At least three people are dead and thousands have been displaced by a weekend of bushfires in Australia.
On Sunday, the fire emergency’s third day, more than 100 blazes were still burning across New South Wales (NSW) and Queensland.
Prime Minister Scott Morrison said the military could be called upon to support the 1,300 firefighters working in the two states.
Hundreds of civilians have also volunteered to help in affected areas.
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“My only thoughts today are with those who have lost their lives and their families,” Mr Morrison added.
Officials warn that extreme weather conditions could fuel more fires in the week, including near Sydney.
What’s the latest?
In Queensland, thousands of people spent the night in evacuation centres while officials assessed whether it was safe for them to return home.
Fire officials in NSW have confirmed that more than 150 homes have been destroyed.
Although cooler weather on Saturday night provided some reprieve, it is feared that high temperatures, low humidity and strong winds forecast from the middle of the week will fuel further fires that officials will be unable to contain.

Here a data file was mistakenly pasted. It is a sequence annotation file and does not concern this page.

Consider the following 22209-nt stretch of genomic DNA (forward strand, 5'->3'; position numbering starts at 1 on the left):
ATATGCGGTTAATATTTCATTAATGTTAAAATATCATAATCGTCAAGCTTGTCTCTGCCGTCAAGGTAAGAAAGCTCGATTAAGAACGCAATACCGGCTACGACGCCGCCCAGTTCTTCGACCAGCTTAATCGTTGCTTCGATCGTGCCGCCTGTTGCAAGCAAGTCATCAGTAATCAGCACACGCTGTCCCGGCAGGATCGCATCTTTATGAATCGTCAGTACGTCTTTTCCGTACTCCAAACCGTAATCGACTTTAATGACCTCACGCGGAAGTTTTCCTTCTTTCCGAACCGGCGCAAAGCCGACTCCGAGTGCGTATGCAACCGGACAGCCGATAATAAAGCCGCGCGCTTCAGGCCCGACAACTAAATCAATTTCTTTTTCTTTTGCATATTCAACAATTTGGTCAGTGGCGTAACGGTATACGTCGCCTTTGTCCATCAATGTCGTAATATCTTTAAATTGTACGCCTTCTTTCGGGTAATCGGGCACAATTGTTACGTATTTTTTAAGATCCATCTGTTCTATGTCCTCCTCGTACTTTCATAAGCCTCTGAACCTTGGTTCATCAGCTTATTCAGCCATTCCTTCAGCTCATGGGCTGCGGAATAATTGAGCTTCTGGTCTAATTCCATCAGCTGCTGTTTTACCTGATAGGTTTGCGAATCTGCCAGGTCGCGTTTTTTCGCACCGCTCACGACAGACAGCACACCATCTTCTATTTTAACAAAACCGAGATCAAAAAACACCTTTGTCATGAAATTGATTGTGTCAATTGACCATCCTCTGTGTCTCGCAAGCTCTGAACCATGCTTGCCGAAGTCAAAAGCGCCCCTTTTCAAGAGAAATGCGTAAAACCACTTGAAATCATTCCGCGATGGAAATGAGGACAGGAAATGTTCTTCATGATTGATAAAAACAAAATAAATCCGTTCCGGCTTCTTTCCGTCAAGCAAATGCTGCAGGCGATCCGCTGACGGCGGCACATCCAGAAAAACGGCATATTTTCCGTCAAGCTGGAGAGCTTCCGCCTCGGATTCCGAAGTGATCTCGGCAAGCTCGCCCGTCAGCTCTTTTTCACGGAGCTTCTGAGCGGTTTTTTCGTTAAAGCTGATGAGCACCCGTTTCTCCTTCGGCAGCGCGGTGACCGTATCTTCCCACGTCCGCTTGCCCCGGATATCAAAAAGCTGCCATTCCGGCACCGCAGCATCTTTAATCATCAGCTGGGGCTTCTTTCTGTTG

Officials say they are likely to issue extreme fire warnings for large swathes of the NSW coast on Tuesday, with areas around Sydney thought to be particularly at risk.
“Under these conditions, these fires will spread quickly and threaten homes and lives,” NSW Rural Fire Service said in a statement.
“These conditions will be as bad, if not worse, than those experienced on Friday as they will be across a much broader area including large population centres like Sydney.”
Who were the victims?
While clearing affected areas on Friday, fire crews discovered the body of one victim in a burned out car near Glen Innes, about 550km (340 miles) north of Sydney.
In the same town on the same day, a woman was found suffering from severe burns. She was rushed to hospital but died shortly afterwards.
Carol Sparks, the mayor of Glen Innes, said on Sunday that the town’s residents were traumatised.
“The fire was as high as 20 foot [6m] and raging with 80 kilometres per hour [50 mph] winds,” she told Australian broadcaster ABC. “It was absolutely horrific for the people that were impacted.”